Brad Gemmell, a marine biologist at the University of Texas Marine Science Institute (UTMSI) and a member of the Dispersion Research on Oil: Physics and Plankton Studies (DROPPS) team, echoed Reddy when discussing the differences in oil at Galveston Bay and from the Deepwater Horizon incident. “This oil didn’t lend itself to dispersant as it was thicker and mostly on the surface,” explained Gemmell. “The primary mode of collection was skimmers. We think this oil didn’t spend as much time in the water column.”
Scientists with the DROPPS consortium are interested in oil as it moves through the water column and the effects of different agents on its travel path. They also look at the weathering process, but their primary focus is effects on planktonic populations and how they in turn impact the oil. Gemmell summed up DROPPS’ focus by saying, “We’re looking at both sides of the coin.”
Gemmell and UTMSI marine biochemist Hernando Bacosa worked with students Larry Brock and James Lassmann from Texas Tech University (TTU) on a Texas A&M University at Galveston research vessel. They attended briefings with the U.S. Coast Guard and the Texas General Land Office on March 27, securing permission to collect samples within the closed area accompanied by a Coast Guard official.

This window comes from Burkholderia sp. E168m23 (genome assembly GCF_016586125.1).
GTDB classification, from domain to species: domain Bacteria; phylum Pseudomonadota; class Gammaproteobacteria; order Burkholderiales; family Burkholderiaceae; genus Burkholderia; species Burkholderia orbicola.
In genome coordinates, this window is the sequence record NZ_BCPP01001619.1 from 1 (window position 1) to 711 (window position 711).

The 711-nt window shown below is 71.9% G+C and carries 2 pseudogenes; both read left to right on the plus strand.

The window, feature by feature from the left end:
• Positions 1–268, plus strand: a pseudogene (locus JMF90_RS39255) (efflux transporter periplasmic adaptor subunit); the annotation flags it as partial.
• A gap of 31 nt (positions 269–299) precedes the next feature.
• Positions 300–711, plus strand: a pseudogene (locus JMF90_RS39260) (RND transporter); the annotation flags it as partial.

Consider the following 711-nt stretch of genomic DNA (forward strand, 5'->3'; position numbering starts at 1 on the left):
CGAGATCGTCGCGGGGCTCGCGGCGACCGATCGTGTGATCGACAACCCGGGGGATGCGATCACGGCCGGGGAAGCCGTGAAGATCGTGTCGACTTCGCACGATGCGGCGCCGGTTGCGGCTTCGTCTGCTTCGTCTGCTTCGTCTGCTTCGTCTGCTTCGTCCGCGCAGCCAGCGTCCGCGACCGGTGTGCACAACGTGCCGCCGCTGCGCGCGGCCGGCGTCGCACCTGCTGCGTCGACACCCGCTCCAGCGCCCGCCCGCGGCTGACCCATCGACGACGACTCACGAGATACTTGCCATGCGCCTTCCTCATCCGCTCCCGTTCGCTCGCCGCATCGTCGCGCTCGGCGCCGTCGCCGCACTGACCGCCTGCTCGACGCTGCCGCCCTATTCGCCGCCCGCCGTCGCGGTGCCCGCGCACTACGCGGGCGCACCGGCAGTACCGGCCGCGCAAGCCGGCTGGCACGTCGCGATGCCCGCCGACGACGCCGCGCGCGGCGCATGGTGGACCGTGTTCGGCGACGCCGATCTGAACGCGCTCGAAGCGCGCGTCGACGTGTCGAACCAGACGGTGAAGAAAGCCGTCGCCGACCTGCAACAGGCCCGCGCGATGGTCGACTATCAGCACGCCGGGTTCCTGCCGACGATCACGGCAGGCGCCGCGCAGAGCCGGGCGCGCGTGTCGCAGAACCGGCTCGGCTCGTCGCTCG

Working Towards a Shared Goal
The port of Houston is home to the world’s second largest collection of petrochemical processing facilities. With this volume of oil-related traffic, the Houston Advanced Research Center estimates that 285 small spills occur in the Bay annually. Each oil specimen has a different chemical fingerprint depending on the source, and NOAA will provide an oil sample from this spill for researchers to use.
Both consortia teams found evidence of these multiple spills. Gemmell explained that this source oil is of the utmost importance for scientists to be certain their samples are from the same spill as “it can start changing even within a few hours.”
Because researchers want to gain information to help mitigate the spill’s negative impacts, members of both consortia say there is very little territorialism regarding data. For example, NOAA readily shared information about the anticipated travel path of the oil.
“It’s a really a good thing about academics in the oil spill community, that they’re so willing to share primary evidence so easily,” said Reddy. “It’s very comforting.”
The GoMRI Effect—Rapid Response
All of the researchers discussed how being a part of a larger, well-funded science community has enabled them to learn more in a shorter time period.